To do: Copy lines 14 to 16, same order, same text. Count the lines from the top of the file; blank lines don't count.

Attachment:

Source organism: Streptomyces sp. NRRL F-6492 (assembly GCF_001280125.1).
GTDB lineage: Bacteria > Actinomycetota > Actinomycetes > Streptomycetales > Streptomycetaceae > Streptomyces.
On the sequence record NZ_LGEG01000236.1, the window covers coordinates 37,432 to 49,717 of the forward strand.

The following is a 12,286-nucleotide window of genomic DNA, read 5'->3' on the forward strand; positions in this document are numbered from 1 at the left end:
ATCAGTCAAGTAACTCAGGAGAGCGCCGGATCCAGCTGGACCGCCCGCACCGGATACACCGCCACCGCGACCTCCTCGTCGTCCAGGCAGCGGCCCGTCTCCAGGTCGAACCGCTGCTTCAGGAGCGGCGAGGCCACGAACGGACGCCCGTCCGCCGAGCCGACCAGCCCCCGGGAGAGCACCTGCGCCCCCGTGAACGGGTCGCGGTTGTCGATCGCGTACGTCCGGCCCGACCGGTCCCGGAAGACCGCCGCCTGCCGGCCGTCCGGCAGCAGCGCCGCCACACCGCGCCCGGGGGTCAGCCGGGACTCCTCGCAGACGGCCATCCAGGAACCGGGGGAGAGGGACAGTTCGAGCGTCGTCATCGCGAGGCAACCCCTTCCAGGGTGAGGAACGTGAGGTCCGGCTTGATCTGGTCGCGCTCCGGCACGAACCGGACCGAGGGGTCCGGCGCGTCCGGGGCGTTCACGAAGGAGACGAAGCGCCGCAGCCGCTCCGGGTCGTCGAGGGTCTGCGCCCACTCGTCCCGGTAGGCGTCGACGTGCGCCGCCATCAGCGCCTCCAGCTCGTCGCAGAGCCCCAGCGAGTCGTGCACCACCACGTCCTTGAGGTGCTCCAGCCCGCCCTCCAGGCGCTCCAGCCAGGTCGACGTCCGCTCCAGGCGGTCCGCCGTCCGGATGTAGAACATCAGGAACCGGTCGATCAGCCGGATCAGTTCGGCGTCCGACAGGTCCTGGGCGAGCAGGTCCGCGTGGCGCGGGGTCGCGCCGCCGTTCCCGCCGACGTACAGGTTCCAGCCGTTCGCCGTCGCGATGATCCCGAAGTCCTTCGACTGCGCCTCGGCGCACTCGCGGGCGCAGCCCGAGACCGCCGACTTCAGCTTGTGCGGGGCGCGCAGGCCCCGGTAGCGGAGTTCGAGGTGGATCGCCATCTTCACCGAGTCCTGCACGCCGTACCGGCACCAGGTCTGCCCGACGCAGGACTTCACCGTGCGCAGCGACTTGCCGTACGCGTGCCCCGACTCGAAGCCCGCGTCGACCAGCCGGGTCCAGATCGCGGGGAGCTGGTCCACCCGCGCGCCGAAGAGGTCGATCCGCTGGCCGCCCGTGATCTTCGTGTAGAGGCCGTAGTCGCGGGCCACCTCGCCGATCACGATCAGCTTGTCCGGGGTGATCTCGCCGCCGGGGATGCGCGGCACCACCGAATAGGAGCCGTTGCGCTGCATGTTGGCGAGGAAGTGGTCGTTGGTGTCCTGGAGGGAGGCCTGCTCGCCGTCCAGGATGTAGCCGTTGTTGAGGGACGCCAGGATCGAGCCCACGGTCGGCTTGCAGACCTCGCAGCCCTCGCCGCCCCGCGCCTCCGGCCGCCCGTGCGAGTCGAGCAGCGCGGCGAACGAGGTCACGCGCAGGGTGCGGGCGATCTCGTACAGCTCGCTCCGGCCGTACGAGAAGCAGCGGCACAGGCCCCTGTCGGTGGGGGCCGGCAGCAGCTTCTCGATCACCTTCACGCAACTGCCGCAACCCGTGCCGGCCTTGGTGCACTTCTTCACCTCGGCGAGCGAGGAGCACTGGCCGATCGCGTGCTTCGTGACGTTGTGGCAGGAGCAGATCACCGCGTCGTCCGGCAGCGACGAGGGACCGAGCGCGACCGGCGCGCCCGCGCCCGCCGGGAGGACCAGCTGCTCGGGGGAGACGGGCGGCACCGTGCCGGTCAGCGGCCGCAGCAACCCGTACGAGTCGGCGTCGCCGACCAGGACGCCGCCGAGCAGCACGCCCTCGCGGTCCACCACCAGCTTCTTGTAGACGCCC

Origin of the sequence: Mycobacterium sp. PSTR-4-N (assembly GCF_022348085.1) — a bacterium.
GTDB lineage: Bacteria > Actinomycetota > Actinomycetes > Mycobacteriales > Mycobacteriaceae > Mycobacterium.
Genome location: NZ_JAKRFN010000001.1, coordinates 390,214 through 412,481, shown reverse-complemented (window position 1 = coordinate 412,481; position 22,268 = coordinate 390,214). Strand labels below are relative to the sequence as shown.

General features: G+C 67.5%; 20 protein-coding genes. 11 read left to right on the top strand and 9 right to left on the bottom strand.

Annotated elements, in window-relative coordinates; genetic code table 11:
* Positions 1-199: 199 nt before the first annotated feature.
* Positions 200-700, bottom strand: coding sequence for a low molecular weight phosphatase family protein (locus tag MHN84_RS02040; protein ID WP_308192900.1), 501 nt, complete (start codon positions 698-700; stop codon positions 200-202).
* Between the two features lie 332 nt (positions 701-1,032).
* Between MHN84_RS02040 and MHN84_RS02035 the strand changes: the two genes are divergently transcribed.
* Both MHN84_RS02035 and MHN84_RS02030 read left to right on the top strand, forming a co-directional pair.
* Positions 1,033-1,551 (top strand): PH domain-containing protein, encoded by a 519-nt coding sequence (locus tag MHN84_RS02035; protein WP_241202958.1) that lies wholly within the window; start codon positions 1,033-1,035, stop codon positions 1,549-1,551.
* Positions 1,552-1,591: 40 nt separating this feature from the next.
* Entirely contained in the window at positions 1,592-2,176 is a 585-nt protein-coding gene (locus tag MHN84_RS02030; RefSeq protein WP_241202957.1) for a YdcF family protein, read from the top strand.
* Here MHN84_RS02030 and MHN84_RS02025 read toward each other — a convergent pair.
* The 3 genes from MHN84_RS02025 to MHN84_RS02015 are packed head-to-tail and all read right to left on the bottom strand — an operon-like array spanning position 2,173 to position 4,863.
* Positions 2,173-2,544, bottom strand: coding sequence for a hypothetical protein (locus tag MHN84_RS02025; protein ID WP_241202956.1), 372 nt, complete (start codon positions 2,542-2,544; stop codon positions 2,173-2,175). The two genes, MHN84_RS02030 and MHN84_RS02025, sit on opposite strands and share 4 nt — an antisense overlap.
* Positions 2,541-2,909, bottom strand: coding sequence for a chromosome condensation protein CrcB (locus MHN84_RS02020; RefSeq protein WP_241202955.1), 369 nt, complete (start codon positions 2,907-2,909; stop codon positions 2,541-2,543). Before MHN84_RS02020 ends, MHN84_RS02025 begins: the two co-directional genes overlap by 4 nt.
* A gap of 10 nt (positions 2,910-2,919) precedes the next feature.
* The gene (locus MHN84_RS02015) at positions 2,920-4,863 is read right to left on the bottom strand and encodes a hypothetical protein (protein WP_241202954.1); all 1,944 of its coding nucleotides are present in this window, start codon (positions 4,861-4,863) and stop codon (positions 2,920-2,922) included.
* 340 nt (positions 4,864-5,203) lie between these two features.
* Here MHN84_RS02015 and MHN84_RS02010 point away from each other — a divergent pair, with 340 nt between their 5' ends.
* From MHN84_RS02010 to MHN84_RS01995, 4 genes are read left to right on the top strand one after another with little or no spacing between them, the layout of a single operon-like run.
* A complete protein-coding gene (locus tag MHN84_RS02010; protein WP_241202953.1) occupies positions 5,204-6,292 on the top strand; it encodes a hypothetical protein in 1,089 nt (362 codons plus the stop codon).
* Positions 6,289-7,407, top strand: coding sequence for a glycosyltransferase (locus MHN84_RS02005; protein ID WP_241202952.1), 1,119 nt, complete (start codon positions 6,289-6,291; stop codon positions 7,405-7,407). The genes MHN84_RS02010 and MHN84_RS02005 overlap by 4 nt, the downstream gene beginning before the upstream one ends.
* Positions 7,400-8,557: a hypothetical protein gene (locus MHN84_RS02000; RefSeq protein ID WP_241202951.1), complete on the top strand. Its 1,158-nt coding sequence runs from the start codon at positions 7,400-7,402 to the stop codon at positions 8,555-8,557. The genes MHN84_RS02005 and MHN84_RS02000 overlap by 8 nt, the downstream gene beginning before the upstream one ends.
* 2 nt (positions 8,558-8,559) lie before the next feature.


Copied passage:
* Between MHN84_RS02040 and MHN84_RS02035 the strand changes: the two genes are divergently transcribed.
* Both MHN84_RS02035 and MHN84_RS02030 read left to right on the top strand, forming a co-directional pair.
* Positions 1,033-1,551 (top strand): PH domain-containing protein, encoded by a 519-nt coding sequence (locus tag MHN84_RS02035; protein WP_241202958.1) that lies wholly within the window; start codon positions 1,033-1,035, stop codon positions 1,549-1,551.